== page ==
No quick fix from renationalised Northern Rail. North East must get its fair share of investment and increase ridership - the challenge for region's leaders.
January 31, 2020 7:58 AM
News that Northern Rail is to follow the East Coast Main Line in being "renationalised" is not unexpected or unwelcome, but there are underlying issues that will need to be addressed before the region sees a rail renaissance, and rail users should not expect a quick fix, says Liberal Democrats' Greg Stone. Recent experience on the Metro network suggests ditching a struggling private sector provider does not automatically lead to better performance under a public sector operator if underlying problems aren't addressed.
Northern's issues stem from long-term underinvestment in the rail network on the North's local lines. Newer units are being introduced, and the outmoded and unpopular Pacers have been withdrawn in the region, but local services in the North East will still be operated by class 150 Sprinter units which are equally elderly though slightly more comfortable. It's unlikely that there will be a great change to service levels on routes like the Tyne Valley line, but I hope that better quality class 158 Express Sprinters or class 170 Turbostars might be deployed on these services in the future.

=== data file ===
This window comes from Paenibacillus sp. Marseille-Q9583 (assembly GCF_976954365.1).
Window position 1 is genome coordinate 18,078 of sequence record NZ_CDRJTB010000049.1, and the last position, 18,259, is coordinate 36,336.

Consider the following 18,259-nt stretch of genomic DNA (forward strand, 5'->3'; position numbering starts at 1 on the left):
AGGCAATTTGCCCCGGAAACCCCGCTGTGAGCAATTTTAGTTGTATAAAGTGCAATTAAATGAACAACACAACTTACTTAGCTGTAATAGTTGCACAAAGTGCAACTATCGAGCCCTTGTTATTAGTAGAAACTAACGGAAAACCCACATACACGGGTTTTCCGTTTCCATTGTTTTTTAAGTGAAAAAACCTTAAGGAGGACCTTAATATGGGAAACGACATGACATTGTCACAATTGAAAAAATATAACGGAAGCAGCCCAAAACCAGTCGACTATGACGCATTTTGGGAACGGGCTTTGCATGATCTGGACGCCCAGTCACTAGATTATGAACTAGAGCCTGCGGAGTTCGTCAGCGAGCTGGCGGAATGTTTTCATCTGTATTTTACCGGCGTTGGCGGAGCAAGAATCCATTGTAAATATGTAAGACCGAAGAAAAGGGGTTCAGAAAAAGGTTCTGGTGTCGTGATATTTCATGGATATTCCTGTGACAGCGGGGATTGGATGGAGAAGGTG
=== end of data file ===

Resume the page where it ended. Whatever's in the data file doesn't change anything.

There is a risk that the North East will remain a backwater of the rail network as areas with greater population and more passengers around the Greater Manchester and Yorkshire conurbations will be ahead of us in the queue for improvements. However, a "Northeastern" set up would be a small and basic operation which would struggle to be cost effective if not run as part of a wider Northern operation.
The challenge for the region's leaders will be in ensuring that the North East gets a fair share of rail investment and is able to increase ridership. The planned Ashington-Blyth rail service, whilst clearly beneficial to South East Northumberland, will still need to add up in terms of passenger numbers if the service is to be viable in the long term.
A further priority for our region should be improving Tees-Tyne services and linking Washington to the rail network by restoring local passenger services to the Leamside and Stillington lines - with the additional benefit of freeing up capacity on the East Coast main line between Newcastle and Darlington.
Cllr Greg Stone if the Opposition Liberal Democrats spokesperson on transport on Newcastle City Council